A 200 ml beaker, containing the electrolyte solution with a cadmium concentration of 10 ppm, simulated the reactor. It was equipped with a magnetic bar to ensure mixing of the sample. The stirring speed was adjusted to 110 rpm, which facilitates flocculation and prevents shearing of the flocs. Two aluminum electrodes, of planar shape and dimensions (length L = 5 cm, width l = 1.6 cm, thickness e = 0.1 cm (very small), and area = 2 8 cm2 by counting the area of the two sides of each electrode), were emerged in this solution, one serving as a cathode and the other as an anode. They were placed in the cell in parallel and in a vertical position. The interelectrode space was 1 cm in length. We have chosen this medium value in order to limit the Ohmic drop and according to literature’s common electrode interdistance . In fact, the authors have used different values for the distance between the electrodes. Yilmaz et al.  worked with 5 mm, Lekhlif et al.  and Fekete et al.  used 1 cm, and Fekete et al.  have tried three values 1, 2, and 3 cm. Khandegar et al. have shown that this distance must be sufficiently small for the intensity of the electric field to be sufficient to move the Al3+ ions produced quickly at the anode towards the solution and large enough to allow sufficient residence of the aluminum hydroxides, so that the flocs are formed . This is why authors cite an optimal distance between the electrodes. The flat shape of the electrodes allowed easy mounting and cleaning of the plates.
A generator, used in the continuous mode, brand “ELC” DC POWER SUPPLYALR3003D, provided a potential difference at the terminals of the electrodes varying from 0 to 30 volts. This voltage was measured by a digital voltmeter, and the current of electrolysis was measured by a digital ammeter.
We measured the pH of the solution using a pH meter, type HI 2211 Hanna instruments with a combined glass electrode; its calibration was carried out with buffer solutions of pH 7 and 4. We measured the electrical conductance of the solution using the conductimeter, type Con 510 of EUTECH instruments, equipped with a cell.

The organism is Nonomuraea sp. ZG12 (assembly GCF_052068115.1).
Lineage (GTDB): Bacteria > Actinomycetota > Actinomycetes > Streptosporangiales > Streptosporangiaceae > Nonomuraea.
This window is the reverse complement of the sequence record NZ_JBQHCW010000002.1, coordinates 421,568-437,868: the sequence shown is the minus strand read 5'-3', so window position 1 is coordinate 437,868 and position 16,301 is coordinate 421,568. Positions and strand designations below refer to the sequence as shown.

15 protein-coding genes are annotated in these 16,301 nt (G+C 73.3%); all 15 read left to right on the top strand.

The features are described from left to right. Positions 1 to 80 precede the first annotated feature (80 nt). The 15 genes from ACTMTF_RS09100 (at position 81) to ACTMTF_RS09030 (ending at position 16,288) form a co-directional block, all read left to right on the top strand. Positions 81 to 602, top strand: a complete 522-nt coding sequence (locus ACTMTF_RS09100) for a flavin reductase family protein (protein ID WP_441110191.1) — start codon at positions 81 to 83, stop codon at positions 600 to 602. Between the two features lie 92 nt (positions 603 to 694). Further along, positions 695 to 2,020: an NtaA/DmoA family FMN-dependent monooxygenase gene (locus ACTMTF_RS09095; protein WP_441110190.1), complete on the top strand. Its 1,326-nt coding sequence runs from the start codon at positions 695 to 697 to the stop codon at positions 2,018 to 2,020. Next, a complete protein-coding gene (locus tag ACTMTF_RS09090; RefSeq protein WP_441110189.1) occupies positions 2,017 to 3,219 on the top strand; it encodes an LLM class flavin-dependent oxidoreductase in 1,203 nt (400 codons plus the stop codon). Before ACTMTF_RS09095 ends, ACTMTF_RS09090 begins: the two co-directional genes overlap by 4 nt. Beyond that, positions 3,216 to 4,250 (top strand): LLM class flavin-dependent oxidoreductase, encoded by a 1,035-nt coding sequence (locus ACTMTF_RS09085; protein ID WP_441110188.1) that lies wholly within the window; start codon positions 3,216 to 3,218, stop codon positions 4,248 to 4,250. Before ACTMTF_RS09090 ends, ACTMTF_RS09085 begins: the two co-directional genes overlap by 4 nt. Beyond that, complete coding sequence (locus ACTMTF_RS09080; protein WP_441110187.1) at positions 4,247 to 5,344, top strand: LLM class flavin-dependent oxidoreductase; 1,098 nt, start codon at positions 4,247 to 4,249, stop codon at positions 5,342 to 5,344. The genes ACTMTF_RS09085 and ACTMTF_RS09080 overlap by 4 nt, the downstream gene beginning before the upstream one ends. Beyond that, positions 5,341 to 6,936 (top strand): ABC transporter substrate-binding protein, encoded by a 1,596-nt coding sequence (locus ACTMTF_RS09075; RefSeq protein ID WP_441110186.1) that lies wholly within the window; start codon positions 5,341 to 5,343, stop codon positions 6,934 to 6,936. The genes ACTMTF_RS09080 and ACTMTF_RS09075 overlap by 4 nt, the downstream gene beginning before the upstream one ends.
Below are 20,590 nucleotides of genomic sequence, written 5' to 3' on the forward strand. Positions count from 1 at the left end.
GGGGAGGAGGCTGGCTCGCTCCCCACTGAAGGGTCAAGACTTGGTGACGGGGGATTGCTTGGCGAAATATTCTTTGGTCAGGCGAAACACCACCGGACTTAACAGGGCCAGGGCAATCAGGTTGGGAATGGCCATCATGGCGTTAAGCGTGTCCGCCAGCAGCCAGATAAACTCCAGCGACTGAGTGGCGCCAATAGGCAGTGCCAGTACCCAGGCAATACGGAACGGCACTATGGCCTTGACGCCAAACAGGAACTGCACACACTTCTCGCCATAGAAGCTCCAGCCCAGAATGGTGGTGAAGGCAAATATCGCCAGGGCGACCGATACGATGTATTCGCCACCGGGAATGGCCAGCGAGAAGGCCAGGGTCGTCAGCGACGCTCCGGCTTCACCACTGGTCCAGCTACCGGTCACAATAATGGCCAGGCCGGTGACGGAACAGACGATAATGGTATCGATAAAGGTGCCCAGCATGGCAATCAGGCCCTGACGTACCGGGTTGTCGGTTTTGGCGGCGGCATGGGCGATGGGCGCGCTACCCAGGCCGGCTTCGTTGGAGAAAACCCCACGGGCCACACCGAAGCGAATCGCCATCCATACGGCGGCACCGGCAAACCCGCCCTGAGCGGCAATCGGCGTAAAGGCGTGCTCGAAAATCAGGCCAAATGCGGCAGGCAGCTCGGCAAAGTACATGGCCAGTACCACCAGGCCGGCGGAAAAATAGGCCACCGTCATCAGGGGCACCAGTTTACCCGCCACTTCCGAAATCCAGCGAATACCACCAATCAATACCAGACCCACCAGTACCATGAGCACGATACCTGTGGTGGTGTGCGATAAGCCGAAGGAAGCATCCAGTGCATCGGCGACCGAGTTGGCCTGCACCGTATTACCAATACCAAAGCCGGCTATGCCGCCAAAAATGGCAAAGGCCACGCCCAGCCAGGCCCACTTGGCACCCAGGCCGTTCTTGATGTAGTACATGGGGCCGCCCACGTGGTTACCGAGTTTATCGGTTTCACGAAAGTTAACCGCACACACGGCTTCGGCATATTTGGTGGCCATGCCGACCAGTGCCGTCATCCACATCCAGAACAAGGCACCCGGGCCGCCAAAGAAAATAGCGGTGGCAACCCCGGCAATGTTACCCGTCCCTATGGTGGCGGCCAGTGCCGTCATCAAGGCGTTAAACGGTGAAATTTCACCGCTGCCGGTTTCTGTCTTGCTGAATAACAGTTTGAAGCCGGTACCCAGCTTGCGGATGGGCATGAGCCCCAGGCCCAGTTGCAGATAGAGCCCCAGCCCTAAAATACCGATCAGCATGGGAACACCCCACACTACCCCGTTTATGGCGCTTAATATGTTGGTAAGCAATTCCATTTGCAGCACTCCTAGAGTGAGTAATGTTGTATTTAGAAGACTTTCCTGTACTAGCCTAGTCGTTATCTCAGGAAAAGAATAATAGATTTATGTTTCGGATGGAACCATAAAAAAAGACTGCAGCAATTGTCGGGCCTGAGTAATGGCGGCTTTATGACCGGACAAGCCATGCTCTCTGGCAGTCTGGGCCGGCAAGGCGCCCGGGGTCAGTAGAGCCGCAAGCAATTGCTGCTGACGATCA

The work carried out included the following stages:(i)Preparation of the artificial electrochemical solution simulating the effluent contaminated with cadmium(ii)Treatment of the electrode surface by simple manual polishing with the abrasive paper in order to have a homogeneous and clean surface(iii)Performing the experimental configuration(iv)Adjusting the initial pH of the solution using HCl and NaOH solutions and noting the initial conductance(v)Carrying out the corresponding electrolysis with a voltage U, a well-determined current density J, and for a duration T measured by a chronometer(vi)Noting, during the treatment, the evolution of the parameters (U, I) without forgetting to note the final conductance and pH towards the end.(vii)After electrolysis, the treated solution was left for 10 min to settle, and then it was filtered(viii)This filtrate was used to measure the cadmium remaining in the solution
2.5. Cadmium Dosage
We determined the initial concentration of cadmium and that remaining in the filtrate by an assay by atomic absorption spectrometry (AAS), of Thermo Scientific brand 3000A, previously calibrated by high-purity Cd standard solutions.
2.6. Electrocoagulation Efficiency
The efficiency, of the electrocoagulation process during the treatment of the solution, was evaluated by the percentage of cadmium reduction. We calculated this efficiency by the following relation:where Ci is the concentration of Cd in the initial solution and Cf is the concentration of Cd in the final solution after electrolysis and filtration.
3. Results and Discussion
The methodology adopted consisted in studying the effect of each parameter considered in order to determine the optimal conditions for eliminating Cd, while keeping the other factors constant.
3.1. Initial pH Effect